Culture of Bermuda

Bermuda's culture is primarily derived from its British colonial history

Bermuda's Culture

The culture of Bermuda is surprisingly British for a tropical island. While other Caribbean islands have an international or Creole flavor, Bermuda has been most influenced by its British colonizers. That said, the heritage of its African inhabitants has played an important role as well.

British Leanings

While other islands saw many transfers of political power between the British, French, Spanish, and even Dutch who were squabbling over territories in the West Indies, Bermuda was left to its own devices as a British colony. This political stability has resulted in a nearly unadulterated replication of British culture. In the past, the island's middle-class citizens of English descent worked to turn Bermuda into a middle-class England of their own.

Everything from language to sports is done the British way in Bermuda – in fact, you'll even find judges wearing the traditional British powdered wig. Much of the island lingo is British as well. From "bobbies" directing traffic to the popularity of, pubs and cricket, Anglophiles may find themselves right at home without having to cross the big pond to visit the U.K.

The conservative air of the British has also found its way into the Bermudian culture. This island is restrained and polite, and the atmosphere is very formal. Despite the tropical weather of Bermuda, the majority of the islanders wear stockings and heels for women, while the men wear jackets and ties both during the day and at night. It has even been said that Bermuda is a "middle-aged" country, as most of the native islanders are over the age of 40, and so are most of its visitors.

...island dialects have distinct accents...


Some islanders still speak the Queen's English, but most of the island dialects have distinct accents which is a reflection of the island's mixed heritage, which includes English, African, West Indian, and American influences. The population of 60,000 people is 63 percent black, 33 percent white, and 4 percent Asian and other.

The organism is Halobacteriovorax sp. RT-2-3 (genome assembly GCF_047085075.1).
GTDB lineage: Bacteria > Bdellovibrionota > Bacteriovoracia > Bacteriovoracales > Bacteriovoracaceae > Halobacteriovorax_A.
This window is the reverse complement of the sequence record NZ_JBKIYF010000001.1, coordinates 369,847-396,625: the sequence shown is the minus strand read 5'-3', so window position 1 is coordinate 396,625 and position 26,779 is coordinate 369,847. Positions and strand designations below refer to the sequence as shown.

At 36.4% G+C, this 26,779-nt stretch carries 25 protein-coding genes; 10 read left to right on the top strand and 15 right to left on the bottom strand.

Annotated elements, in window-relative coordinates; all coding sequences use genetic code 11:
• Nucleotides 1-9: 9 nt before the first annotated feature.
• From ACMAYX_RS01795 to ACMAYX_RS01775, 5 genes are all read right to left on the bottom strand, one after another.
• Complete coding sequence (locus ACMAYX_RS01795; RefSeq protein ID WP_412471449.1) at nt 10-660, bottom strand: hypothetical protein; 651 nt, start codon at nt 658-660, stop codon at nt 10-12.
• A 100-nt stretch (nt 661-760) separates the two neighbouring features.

Similarly, while many other islands offer incredible Creole dishes spiced with many local flavors, traditional dishes in Bermuda are also British. Expect "bangers and mash" instead of spicy jerk dishes. Bermuda's distance from the Caribbean isles also separates it from the influences of their local cuisines.

Although Bermudian cuisine is highly influenced by the British culture, there are some foods on the island that feature a one-of-a-kind blend of ingredients prepared in a unique way. The dishes of the island are a reflection of its fascinatingly rich history and heritage. One of the most common elements found in Bermudian cuisine is fish. As a staple food on the island, fish is eaten at almost any meal of the day. Dishes like fish chowder and panfried fish are traditional fare served on the island. Other dishes that are commonly served on the island include cassava pie, mussel pie, and delicious Bermudian desserts like loquat and bananas baked in rum and brown sugar.

African Undercurrents

The main African influence in Bermuda is found in the island's music and dance traditions. Interestingly, African dance traditions have embraced the Christian faith practiced by most of the islanders.

Particularly notable is the Gombey dance, which originated in African tribal dance but incorporated elements from Christian missionaries, British soldiers, and native tribes. While the dance may seem haphazard, it follows specific rhythms and often tells Biblical stories. These dances are most often performed on New Year's Day and Boxing Day (the day after Christmas).

Music is also heavily influenced by African and West Indian styles. The most popular sounds are calypso, reggae, and the rhythms of the Gombey dance. While two cultures dominate the culture of Bermuda, the combination has created a uniquely tropical feel to this otherwise British island. Vacationers will find plenty to enjoy in this tropical holdover from British domination.

Though the times are changing, Bermuda still represents everything used to represent, including the islanders' propensity for protocol and love for pomp and ceremony. Other nations have also helped to shape the island's culture, including the U.S. Many vacationers are drawn to Bermuda to experience its sophisticated English character as well as the beautiful surf and sand.